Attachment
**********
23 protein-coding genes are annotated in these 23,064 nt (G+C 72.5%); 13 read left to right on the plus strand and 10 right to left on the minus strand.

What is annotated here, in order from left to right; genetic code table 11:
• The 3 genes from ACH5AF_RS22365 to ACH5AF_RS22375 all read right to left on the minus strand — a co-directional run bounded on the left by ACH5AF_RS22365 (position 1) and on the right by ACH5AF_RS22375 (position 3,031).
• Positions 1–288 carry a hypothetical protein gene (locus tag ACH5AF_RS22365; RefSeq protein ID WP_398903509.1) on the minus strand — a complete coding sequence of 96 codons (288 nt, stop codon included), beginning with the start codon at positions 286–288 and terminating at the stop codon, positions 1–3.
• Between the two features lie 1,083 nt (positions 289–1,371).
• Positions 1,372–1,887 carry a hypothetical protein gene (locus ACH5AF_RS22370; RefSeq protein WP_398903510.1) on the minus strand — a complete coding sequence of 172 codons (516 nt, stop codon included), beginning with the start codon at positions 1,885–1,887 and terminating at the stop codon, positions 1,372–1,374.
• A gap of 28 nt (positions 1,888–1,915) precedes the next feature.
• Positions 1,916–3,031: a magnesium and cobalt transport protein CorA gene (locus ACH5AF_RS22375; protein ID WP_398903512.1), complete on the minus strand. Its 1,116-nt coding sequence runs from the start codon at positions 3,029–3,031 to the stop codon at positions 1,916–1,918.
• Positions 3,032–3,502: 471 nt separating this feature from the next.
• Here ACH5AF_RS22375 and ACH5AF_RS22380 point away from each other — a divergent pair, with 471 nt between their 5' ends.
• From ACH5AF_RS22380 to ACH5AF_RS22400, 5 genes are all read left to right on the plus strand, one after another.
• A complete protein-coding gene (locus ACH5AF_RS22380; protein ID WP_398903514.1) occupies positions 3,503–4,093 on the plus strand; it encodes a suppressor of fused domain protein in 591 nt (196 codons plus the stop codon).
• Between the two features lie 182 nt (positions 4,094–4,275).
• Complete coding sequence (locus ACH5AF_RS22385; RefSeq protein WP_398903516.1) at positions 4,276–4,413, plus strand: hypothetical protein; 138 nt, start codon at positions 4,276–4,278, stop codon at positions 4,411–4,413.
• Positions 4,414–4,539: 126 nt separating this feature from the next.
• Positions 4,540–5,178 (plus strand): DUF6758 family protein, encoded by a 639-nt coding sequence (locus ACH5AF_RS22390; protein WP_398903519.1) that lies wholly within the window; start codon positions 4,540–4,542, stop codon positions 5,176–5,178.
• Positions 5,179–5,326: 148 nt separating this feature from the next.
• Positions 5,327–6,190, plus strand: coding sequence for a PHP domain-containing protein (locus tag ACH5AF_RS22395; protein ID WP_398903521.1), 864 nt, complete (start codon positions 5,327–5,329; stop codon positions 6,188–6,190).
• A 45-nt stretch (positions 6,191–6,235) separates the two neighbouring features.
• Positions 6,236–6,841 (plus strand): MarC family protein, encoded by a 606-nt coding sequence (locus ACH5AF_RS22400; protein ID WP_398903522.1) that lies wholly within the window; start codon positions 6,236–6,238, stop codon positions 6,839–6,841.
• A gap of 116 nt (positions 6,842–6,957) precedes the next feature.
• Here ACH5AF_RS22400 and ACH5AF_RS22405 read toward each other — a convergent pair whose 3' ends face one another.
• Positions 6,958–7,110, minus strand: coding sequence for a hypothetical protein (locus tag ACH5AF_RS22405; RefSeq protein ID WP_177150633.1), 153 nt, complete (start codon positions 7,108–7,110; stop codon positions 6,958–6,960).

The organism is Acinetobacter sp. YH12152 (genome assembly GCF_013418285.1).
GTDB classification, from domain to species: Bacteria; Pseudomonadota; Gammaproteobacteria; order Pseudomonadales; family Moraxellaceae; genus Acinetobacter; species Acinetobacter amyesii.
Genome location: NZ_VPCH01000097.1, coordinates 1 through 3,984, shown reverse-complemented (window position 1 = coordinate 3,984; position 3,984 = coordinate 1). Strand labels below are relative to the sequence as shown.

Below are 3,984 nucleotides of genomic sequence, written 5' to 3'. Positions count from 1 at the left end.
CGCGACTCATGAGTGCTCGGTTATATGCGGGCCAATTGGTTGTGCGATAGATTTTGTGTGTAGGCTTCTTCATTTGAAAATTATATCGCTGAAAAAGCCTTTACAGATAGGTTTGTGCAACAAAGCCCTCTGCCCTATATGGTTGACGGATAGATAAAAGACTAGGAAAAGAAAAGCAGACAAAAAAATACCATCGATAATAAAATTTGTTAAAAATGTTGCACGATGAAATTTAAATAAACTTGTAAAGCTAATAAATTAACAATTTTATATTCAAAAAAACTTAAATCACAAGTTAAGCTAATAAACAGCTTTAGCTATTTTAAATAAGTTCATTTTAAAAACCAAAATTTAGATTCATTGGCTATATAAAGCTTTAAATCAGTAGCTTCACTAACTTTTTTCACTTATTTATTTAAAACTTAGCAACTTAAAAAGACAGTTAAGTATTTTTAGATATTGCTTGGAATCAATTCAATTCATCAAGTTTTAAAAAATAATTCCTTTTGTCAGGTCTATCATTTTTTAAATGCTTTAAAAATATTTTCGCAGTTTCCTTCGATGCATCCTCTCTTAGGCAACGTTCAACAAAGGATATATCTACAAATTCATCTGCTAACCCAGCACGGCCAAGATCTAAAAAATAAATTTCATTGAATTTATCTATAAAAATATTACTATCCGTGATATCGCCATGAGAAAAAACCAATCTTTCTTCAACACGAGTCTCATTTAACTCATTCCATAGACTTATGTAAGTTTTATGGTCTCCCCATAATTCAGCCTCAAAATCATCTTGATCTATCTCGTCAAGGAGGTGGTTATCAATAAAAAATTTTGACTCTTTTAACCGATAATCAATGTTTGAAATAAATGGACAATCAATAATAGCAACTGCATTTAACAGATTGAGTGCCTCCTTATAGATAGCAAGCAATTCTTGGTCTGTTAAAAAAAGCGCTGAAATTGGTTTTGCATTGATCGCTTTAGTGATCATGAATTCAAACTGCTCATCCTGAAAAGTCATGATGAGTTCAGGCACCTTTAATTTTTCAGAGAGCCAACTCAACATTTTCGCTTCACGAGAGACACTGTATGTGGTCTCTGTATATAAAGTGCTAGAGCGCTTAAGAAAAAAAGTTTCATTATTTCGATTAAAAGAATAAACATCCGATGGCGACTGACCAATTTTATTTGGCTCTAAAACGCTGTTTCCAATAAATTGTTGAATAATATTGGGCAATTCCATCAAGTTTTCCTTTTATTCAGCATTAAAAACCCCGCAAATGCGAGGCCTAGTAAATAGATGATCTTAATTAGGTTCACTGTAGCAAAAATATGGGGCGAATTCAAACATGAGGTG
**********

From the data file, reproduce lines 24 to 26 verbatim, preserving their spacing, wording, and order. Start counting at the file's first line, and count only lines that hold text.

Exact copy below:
The organism is Acinetobacter sp. YH12152 (genome assembly GCF_013418285.1).
GTDB classification, from domain to species: Bacteria; Pseudomonadota; Gammaproteobacteria; order Pseudomonadales; family Moraxellaceae; genus Acinetobacter; species Acinetobacter amyesii.
Genome location: NZ_VPCH01000097.1, coordinates 1 through 3,984, shown reverse-complemented (window position 1 = coordinate 3,984; position 3,984 = coordinate 1). Strand labels below are relative to the sequence as shown.